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The Art and Science of Pruning: a Short Introduction
by Dan Eskelson on Apr 30, 2012
Please also visit part 2, The Art and Science of Pruning
Most landscape plants need regular pruning, whether to preserve a loose, natural form, or to create tight,compact shapes. Each individual tree or shrub has its own, unique pruning needs, depending on variety, soil type, exposure and desired result. For instance, we prune a birch or hawthorne for ornamental value, but prune an apple or plum for fruit production; basic pruning rules apply to both, but final techniques and results are vastly different. Each individual plant will change its pruning requirements from year to year.
The "art" of pruning seeks to create a mature form over the course of several seasons - or several decades - it is an art not to be hurried. The "science" of pruning requires knowledge of plant types, growth habits, flowering or fruiting characteristics and the mastery of a few important skills.
Pruning stimulates and directs growth, maintains plant health and creates a form to support the "crop" (foliage, flowers or fruit). Two basic techniques, heading back and thinning are used to create form. The desired form for standard size fruit trees and many ornamentals is a vase shape, with four to seven strong, well-placed "leaders". These leaders form the framework which holds future growth. In contrast to the vase shape, dwarf and semi dwarf fruit trees and some ornamentals are pruned to a central leader, or modified central leader form. The early shaping of young trees and shrubs is extremely important for the development of a strong, well balanced framework.
Any cut made to a small branch must be made just above a bud (Fig. 1). This heading back influences the form of the plant by directing growth according to the position of the bud and by stimulating growth below the cut. Thinning creates form by removing entire branches. On vigorously growing plants (apples and many others) thinning is required for most of the plant's life. With yearly pruning, however, thinning of wood older than one year is seldom required. If larger, saw cuts are necessary, follow the procedure in Fig. 2.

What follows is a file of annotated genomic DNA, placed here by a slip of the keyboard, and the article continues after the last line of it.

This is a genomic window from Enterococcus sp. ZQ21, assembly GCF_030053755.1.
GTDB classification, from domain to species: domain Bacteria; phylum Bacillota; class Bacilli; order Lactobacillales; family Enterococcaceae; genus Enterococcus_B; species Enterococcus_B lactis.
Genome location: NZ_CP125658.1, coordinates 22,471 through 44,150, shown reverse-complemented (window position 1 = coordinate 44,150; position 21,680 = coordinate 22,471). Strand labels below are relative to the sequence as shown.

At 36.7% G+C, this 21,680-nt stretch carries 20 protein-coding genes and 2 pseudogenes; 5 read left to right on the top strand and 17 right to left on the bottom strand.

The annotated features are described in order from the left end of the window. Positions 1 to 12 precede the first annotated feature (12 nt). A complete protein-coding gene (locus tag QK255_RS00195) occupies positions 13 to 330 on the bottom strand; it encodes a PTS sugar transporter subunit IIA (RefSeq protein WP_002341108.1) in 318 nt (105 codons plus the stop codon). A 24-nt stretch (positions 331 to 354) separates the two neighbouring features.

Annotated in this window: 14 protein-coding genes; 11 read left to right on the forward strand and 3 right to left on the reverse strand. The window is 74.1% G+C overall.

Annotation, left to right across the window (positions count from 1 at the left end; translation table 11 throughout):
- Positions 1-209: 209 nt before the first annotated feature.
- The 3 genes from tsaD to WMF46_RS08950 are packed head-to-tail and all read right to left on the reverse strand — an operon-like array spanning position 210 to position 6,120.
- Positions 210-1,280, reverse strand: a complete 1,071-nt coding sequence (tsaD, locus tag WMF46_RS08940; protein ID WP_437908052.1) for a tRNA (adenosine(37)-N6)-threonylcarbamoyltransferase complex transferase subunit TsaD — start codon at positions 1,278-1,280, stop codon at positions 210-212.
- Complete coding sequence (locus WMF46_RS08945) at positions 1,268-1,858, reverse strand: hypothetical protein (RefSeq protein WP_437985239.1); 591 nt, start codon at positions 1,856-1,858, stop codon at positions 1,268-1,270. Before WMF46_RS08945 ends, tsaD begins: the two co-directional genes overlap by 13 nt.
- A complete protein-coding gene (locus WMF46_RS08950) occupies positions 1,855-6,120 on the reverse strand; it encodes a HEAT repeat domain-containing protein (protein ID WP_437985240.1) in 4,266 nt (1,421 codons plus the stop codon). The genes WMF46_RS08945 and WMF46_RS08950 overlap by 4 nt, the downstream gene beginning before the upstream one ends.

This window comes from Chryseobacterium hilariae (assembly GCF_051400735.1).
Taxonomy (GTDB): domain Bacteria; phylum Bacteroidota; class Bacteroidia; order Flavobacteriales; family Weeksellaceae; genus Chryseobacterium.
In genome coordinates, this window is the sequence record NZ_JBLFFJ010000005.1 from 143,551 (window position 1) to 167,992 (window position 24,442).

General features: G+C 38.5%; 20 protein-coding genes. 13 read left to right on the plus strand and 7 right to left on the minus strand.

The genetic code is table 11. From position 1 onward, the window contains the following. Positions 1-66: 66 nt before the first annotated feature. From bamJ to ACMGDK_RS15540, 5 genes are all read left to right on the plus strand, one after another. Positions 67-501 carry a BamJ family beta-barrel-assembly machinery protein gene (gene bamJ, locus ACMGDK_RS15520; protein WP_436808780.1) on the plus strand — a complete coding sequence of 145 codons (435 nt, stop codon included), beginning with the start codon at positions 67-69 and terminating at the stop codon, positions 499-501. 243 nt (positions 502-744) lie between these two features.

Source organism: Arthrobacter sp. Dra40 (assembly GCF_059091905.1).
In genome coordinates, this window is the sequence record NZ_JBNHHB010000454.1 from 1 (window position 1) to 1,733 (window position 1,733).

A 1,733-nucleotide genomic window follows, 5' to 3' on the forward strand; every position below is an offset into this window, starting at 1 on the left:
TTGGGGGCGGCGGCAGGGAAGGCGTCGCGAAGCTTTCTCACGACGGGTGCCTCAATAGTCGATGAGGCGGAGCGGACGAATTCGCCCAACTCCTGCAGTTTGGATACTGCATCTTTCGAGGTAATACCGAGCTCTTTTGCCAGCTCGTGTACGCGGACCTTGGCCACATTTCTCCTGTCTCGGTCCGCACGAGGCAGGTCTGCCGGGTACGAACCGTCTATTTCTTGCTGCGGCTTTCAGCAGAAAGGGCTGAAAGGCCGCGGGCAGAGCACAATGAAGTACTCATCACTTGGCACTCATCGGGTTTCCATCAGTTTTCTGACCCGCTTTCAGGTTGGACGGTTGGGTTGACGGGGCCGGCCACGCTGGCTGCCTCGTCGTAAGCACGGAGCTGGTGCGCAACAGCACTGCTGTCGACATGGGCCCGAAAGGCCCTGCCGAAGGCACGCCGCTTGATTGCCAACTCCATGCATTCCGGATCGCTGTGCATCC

Although many plants are pruned during dormancy (winter-early spring), several important exceptions exist. Shrubs which bloom in early spring (rhododendron, azalea, forsythia and others) have developed flower buds the previous season and should be pruned shortly after bloom. Maples will "bleed" excessively if cut in early spring and are best pruned in fall. Evergreens are pruned shortly after the full development of the new season's growth.
Pruning maintains plant health by removing dead, diseased and damaged wood. Diseased wood should be removed from the site immediately; in severe cases such as firelight in pears, the cutting tool must be dipped in a weak bleach solution after each cut. The importance of proper cutting technique cannot be overemphasized. Well built tools, with razor sharp edges, must be used; a ragged cut will not heal, leaving the plant susceptible to rots and disease. For the same reason, cuts must be made at precisely correct locations. Do not use tree paint or any other sealer on pruning cuts.
The above guidelines are meant as a very brief survey of basic pruning purpose and technique. Before making too many cuts, the aspiring pruner should first attain further knowledge through reading and/or lessons from an experienced landscape professional. This fascinating art and science is well worth the time and energy invested in learning.
Please also visit The Art and Science of Pruning that is part 2 of this article.
Dan Eskelson @ Clearwater Landscapes, Inc.
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